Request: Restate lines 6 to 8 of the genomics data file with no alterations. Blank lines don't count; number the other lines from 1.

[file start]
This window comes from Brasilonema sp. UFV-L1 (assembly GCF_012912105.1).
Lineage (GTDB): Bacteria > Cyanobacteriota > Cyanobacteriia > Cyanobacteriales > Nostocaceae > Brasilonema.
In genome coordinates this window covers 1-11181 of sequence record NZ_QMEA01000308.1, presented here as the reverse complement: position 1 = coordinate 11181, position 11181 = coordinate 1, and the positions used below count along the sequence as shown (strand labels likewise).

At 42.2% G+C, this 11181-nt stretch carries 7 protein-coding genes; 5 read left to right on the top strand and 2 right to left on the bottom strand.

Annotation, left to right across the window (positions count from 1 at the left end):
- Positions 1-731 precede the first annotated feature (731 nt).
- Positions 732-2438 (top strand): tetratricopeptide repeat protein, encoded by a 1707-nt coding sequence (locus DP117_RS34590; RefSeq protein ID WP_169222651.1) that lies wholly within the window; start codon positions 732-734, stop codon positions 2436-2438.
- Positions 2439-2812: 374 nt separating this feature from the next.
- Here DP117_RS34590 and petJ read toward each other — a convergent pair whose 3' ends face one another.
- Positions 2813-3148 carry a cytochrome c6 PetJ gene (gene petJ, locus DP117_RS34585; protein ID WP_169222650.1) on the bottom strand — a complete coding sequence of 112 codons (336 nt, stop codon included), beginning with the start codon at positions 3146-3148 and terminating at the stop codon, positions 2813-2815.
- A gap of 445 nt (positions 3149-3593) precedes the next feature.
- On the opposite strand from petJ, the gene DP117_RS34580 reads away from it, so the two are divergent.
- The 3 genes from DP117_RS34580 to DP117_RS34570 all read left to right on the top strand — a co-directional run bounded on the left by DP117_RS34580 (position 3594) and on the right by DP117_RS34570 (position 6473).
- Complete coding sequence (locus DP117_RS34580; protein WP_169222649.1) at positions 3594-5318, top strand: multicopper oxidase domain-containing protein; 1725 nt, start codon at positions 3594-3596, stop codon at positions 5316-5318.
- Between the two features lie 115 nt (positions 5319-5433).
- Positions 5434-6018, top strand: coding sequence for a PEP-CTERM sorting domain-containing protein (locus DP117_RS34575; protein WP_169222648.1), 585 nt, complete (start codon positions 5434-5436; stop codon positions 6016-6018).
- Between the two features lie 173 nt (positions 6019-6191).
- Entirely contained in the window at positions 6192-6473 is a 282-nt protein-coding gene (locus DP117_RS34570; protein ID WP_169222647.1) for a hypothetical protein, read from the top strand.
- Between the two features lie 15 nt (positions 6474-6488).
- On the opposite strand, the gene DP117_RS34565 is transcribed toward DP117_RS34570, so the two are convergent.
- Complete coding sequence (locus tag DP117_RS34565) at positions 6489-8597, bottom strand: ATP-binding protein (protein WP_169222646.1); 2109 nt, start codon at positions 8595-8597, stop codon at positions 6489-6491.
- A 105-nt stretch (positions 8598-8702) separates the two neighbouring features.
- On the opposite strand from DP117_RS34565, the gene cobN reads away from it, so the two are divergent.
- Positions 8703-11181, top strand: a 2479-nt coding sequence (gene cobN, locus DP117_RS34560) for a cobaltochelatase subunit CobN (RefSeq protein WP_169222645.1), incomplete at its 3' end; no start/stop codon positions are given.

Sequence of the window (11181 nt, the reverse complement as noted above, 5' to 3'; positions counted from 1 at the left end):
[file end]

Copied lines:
- Positions 1-731 precede the first annotated feature (731 nt).
- Positions 732-2438 (top strand): tetratricopeptide repeat protein, encoded by a 1707-nt coding sequence (locus DP117_RS34590; RefSeq protein ID WP_169222651.1) that lies wholly within the window; start codon positions 732-734, stop codon positions 2436-2438.
- Positions 2439-2812: 374 nt separating this feature from the next.